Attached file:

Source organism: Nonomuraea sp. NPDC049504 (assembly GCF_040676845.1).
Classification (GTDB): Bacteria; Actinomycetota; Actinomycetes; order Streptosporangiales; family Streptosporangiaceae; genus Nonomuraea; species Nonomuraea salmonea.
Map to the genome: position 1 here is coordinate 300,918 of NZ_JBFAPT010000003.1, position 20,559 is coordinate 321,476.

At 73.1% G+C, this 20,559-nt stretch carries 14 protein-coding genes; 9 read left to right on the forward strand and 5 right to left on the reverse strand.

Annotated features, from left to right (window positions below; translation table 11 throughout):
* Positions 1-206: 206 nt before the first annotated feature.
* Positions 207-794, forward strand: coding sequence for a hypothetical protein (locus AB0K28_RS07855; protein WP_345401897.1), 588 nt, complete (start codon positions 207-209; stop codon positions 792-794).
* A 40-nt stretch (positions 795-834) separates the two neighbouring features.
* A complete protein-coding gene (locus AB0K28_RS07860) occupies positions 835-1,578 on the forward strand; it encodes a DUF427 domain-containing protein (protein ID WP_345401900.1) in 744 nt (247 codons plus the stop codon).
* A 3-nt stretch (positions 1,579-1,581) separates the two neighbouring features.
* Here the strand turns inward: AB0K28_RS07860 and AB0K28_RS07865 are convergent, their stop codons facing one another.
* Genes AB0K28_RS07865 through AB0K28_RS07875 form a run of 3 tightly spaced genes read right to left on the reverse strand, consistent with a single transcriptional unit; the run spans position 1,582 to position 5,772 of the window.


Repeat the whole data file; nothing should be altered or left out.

Source organism: Nonomuraea sp. NPDC049504 (assembly GCF_040676845.1).
Classification (GTDB): Bacteria; Actinomycetota; Actinomycetes; order Streptosporangiales; family Streptosporangiaceae; genus Nonomuraea; species Nonomuraea salmonea.
Map to the genome: position 1 here is coordinate 300,918 of NZ_JBFAPT010000003.1, position 20,559 is coordinate 321,476.

At 73.1% G+C, this 20,559-nt stretch carries 14 protein-coding genes; 9 read left to right on the forward strand and 5 right to left on the reverse strand.

Annotated features, from left to right (window positions below; translation table 11 throughout):
* Positions 1-206: 206 nt before the first annotated feature.
* Positions 207-794, forward strand: coding sequence for a hypothetical protein (locus AB0K28_RS07855; protein WP_345401897.1), 588 nt, complete (start codon positions 207-209; stop codon positions 792-794).
* A 40-nt stretch (positions 795-834) separates the two neighbouring features.
* A complete protein-coding gene (locus AB0K28_RS07860) occupies positions 835-1,578 on the forward strand; it encodes a DUF427 domain-containing protein (protein ID WP_345401900.1) in 744 nt (247 codons plus the stop codon).
* A 3-nt stretch (positions 1,579-1,581) separates the two neighbouring features.
* Here the strand turns inward: AB0K28_RS07860 and AB0K28_RS07865 are convergent, their stop codons facing one another.
* Genes AB0K28_RS07865 through AB0K28_RS07875 form a run of 3 tightly spaced genes read right to left on the reverse strand, consistent with a single transcriptional unit; the run spans position 1,582 to position 5,772 of the window.